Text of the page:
The Mexico 50 Peso Gold Coin, also known as “The Centenario,” is a gold bullion coin, first minted in 1921. Known for its large size, the coin was minted from 1921 to 1931 and 1944 to 1947. In 1949 the coin was minted again. Back in 1921, its original purpose was to commemorate the 100th anniversary of Mexico’s independence from Spain – it wasn’t intended to be currency.
Interestingly, the 50 Peso face value attached to the coin isn’t related to it’s gold value. The Centenario is 90% gold and 10% copper, and is composed of 37.5 grams, or 1.2057 troy ounces, of actual gold. It measures at 37mm in diameter and weighs 41.67 grams.
The coin was designed by Emilio del Moral. On the obverse you’ll see the famed image, Winged Victory, otherwise known as “The Angel of Independence ” or El Ángel. The Angel stands with her right hand raised, inside she’s grabbing a laurel wreath; in her left hand are broken chains. This same design would later be reincorporated into gold and silver bullion coins as part of the Mexican Libertad Series. Two recognizable Mexican volcanoes appear behind the Angel: Popocatepetl and Iztaccíhuatl. On the lower left of the coin is a date: 1821, which commemorates Mexico’s independence from Spain. On the right side, the date stamped represents the year the coin was minted.
A special minting of the coin occured in 1943. That year they left out the “50 Pesos” and put in “37.5 Gr Oro Puro” markings; though, the diameter remained 37mm.
Another interesting occured between 1949 and 1972. During those years, most of the coins minted were labeled with the year “1947”.
On the coin’s reverse, the Mexican coat of arms is featured. The design incorporates a Golden eagle with a rattlesnake in its beak; the bird is perched upon a cactus. Perhaps one of the coin’s more striking features is the phrase “INDEPENDENCIA Y LIBERTAD,” or Independence And Liberty, inscribed around its outer rim.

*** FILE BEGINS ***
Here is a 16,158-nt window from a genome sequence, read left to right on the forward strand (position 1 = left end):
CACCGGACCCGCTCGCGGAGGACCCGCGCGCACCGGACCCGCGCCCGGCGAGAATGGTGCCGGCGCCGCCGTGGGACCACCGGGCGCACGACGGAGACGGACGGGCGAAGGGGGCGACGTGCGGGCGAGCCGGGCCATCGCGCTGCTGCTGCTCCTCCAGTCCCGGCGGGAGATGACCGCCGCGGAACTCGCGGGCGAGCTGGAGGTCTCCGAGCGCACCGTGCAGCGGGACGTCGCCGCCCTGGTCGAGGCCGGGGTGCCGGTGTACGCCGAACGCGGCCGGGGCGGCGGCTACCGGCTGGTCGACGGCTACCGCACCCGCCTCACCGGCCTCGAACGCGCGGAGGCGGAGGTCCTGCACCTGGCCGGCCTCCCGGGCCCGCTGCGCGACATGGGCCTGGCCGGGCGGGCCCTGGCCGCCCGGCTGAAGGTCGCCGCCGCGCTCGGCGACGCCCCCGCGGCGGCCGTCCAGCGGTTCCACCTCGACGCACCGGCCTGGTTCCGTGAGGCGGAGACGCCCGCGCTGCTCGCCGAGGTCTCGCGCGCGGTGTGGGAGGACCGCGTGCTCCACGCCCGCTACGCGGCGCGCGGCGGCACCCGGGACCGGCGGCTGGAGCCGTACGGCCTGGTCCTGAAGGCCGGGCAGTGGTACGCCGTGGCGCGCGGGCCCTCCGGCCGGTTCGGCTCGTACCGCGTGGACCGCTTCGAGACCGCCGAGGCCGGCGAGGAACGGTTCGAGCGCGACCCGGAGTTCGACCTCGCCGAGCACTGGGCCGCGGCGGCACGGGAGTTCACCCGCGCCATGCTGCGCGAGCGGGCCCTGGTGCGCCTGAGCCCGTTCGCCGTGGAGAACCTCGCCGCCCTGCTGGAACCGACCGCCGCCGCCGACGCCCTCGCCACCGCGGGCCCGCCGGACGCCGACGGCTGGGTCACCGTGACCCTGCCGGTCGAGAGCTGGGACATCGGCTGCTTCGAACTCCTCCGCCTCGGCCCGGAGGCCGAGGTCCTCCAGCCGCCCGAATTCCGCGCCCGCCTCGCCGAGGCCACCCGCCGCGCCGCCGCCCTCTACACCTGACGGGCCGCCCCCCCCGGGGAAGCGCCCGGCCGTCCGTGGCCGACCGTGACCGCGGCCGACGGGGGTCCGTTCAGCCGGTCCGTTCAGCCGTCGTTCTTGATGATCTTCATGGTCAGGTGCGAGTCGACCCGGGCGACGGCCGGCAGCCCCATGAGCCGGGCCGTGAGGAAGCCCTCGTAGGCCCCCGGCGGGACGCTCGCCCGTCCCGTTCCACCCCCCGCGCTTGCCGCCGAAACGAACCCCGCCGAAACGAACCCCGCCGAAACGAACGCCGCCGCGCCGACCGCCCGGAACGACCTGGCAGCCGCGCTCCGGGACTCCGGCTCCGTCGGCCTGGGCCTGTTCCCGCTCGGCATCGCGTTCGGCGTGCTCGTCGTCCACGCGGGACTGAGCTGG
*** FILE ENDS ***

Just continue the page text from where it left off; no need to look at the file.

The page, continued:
Below is the year the coin was minted and the number of coins that were minted that year.
The Centenario is 21.6 karat gold. It is composed of 90% gold and 10% alloy.
Yes. When purchasing a Centenario aka a Mexico 50 Peso Gold Coin, you’re buying 21.6 karats of gold. The most important thing to consider is the purity and the content of the precious metal. Once the Mexican government minted the Centenario as its official gold coin, it has been marketed toward investors, coin hobbyists, and numismatists. This coin is considered especially collectable for its unique design and size, and also for its bargain value. Comprised of 90% gold and 10% alloy, this coin is different than other international gold collectable coins.
These coins are popular with collectors in the US and abroad. As always, when purchasing coins it’s important to work with a reputable dealer who has the correct paperwork and knowledge to understand what they’re working with.
Crown Gold Exchange holds the utmost respect for you and your valuables. When you visit one of our locations, we make sure that you feel welcome, and that your property is protected. We use industry-standard equipment to ensure accurate measurement of your valuables, and we have a special process to keep your valuables safe. Our accuracy enables us to offer you top dollar, and we have several different payment methods available for your convenience, so you won’t be waiting around to get paid.
Crown Gold Exchange will purchase any kind of gold you bring us, including 8-karat, 10-karat, 14-karat, 18-karat, 21-karat, 22-karat, 24-karat, or anything else. We buy gold bars, gold bullion, gold jewelry and some gold plated items like pocket watches. If you happen to be in possession of an exclusive piece made by a top gold designer such as Cartier, Tiffany, Rolex, or Patek Philippe, we will often pay more than the weight of the item. Such special pieces often command a higher price on the secondary market due to their superior craftsmanship.